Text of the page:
ARC Review: Soultaker by Robert J. Duperre
*** I was given a free eBook copy of this book, through NetGalley, in exchange for my honest feedback ***
Soultaker, by Robert J. Duperre, at its very core is a good story, though some of the other elements of the book may make that hard to see.
Earth is a wasteland, and a holy order of knights is all that stands between what remains of civilization and the brigands and demons trying to bring it all down. When the oldest of these knights, Abe, isn’t trying to keep his brothers in line, he’s tirelessly attempting to decode the riddles that have guided the Knights Eternal for the past two centuries.
The visions Abe’s been having aren’t helping matters.
The latest riddle sends the Knights Eternal after a prophet and his band of Outriders. Or is it sending them to seek the Prophet’s aid? It’s a question Abe needs answered. With his sanity fleeing, more demons than ever rising from the Pit, and rumors circulating of an army of risen dead, failure for the knights might end the world this time once and for all.
What I didn’t like:
The story moves slow in the beginning. Really slow. It’s not only the speed of the story either, it kind of wanders a little. I’m lead from place to place never knowing if anything that I’m reading is ever going to have a place anytime down the road.
Some of the characters were hard to get used to. I’m looking at you, Meesh. He’s one of the knights, and therefore a main character, but he’s really annoying. He lays down a constant barrage of crude jokes, which I’m normally game for, but his just weren’t funny. And he called everyone ‘brah’ all the time. Yes, it was spelled that way. Every time. To be fair, I think he’s supposed to be annoying, but it gets so intense at certain points that it pulled me out of the story.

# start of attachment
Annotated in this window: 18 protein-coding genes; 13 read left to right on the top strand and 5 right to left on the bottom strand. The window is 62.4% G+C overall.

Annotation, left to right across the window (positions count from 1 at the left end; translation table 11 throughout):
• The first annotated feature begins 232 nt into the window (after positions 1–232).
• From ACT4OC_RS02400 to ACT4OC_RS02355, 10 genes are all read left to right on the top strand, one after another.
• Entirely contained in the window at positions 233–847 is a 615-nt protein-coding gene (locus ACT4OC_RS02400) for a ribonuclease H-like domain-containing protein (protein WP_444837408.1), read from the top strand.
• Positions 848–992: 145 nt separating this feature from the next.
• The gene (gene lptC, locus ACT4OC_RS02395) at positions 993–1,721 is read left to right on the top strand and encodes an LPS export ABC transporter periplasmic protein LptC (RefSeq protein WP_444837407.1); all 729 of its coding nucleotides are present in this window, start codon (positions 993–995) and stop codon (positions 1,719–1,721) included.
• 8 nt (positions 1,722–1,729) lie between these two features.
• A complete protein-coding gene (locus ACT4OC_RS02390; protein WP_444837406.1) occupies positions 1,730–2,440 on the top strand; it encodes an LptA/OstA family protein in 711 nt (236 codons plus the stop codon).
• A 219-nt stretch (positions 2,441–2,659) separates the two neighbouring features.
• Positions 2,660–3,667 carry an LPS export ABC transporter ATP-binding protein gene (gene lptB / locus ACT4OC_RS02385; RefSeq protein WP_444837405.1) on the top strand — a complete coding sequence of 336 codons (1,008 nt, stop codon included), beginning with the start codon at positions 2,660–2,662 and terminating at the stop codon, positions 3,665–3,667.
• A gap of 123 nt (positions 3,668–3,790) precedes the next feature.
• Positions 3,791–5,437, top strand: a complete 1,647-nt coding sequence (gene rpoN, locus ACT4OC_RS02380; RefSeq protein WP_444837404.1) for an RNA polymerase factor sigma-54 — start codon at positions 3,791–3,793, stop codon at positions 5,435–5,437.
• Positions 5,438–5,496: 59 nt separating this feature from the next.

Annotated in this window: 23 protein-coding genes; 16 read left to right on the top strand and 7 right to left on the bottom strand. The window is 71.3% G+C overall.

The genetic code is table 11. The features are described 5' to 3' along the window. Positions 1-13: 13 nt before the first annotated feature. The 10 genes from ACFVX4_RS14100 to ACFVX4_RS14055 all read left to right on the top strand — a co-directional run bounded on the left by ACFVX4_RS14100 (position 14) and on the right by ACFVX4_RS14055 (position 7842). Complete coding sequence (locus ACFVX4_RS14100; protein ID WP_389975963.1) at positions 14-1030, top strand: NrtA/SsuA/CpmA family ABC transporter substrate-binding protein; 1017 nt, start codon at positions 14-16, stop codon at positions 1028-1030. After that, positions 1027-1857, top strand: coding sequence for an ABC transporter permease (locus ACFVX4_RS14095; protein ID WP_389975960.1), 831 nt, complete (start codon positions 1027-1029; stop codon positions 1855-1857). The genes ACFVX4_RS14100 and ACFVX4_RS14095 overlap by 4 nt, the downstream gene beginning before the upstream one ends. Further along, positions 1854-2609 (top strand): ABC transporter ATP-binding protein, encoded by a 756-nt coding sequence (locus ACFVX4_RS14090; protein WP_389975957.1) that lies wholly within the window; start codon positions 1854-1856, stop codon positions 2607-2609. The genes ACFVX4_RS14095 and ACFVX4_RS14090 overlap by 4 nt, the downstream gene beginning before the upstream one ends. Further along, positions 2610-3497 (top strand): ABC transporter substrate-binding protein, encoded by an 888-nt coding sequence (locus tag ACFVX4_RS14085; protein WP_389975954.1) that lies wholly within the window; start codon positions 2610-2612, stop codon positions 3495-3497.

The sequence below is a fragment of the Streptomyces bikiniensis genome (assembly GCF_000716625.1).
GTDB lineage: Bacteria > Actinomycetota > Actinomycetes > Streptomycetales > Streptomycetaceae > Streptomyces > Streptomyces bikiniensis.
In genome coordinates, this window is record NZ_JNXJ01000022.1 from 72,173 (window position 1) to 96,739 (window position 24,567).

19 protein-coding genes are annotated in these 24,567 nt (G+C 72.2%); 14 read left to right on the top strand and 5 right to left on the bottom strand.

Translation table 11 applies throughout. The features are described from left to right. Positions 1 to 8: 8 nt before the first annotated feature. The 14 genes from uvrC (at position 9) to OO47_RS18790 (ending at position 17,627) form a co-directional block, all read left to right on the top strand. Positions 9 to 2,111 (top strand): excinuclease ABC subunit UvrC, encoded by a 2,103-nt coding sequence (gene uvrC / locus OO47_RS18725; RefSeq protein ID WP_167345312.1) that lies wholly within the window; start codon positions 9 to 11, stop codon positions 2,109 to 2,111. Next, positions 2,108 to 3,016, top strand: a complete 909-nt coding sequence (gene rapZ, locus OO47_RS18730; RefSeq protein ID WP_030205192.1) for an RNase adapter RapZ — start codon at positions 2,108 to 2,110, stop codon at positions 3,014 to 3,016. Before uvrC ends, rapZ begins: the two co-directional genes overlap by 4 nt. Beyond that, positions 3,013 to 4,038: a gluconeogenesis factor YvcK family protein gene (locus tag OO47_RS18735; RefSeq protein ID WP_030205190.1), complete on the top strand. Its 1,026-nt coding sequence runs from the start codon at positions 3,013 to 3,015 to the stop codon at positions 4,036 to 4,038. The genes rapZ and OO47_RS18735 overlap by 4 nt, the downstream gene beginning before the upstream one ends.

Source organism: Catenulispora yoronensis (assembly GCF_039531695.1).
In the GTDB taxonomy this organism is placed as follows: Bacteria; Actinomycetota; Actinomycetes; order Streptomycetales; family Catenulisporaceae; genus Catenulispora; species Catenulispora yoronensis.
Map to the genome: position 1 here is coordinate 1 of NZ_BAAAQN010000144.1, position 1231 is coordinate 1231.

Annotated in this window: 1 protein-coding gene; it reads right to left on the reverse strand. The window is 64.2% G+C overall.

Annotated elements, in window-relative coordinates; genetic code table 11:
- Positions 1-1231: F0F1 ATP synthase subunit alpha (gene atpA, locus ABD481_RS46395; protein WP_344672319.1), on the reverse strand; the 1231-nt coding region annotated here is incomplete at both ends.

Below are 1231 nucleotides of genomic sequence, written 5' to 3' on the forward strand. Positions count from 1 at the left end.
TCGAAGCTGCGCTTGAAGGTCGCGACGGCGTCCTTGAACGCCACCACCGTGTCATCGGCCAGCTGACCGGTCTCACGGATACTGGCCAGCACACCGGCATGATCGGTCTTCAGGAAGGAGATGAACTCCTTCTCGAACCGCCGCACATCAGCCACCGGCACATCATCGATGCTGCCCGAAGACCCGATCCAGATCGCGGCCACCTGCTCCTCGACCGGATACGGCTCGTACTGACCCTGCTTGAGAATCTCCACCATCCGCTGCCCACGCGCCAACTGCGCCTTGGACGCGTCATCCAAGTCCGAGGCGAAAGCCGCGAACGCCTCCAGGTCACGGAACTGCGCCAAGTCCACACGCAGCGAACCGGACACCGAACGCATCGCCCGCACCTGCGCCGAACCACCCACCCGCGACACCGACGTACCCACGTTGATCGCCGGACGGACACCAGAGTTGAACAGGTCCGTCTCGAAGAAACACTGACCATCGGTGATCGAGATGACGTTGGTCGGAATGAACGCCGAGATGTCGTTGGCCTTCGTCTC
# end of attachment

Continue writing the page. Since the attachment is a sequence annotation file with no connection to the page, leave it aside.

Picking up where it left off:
The writing felt a little clumsy. There were times when it was difficult to tell who was talking, or who was making one action or another. I also noticed some repetition where the prose to describe a past event, and then a character would describe the very same event, using very similar words.
I have no idea why it was called Soultaker. A small quibble, I know. Still, I feel like someone should be able to ask me, “Hey, why’s it called Soultaker?” and I’d say something like, “There’s this guy that takes souls. They call him the Soultaker.” But, no. Nothing obvious, anyway. I could make some guesses through vague interpretations, but when it comes to the title, seems like it should be spoon fed.
What I liked:
The story really together by the end. Despite the speed it moved in the beginning, by the end I found myself turning the pages a lot faster, and I was very satisfied with the conclusion.
The world. Post-apocalyptic is such a wide open concept. Since it’s never happened (that we know of) there’s no right or wrong. Soultaker uses an interesting mix of archaic, modern day, future-tech, and magic to create the world and characters of Soultaker. Everything is a mixture of the fantastic and the familiar.
The end of Soultaker was clear in saying that there would be a lot more to the story. And though I had a few issues with it, I feel invested in the world and the characters and I’d certainly read future sequels.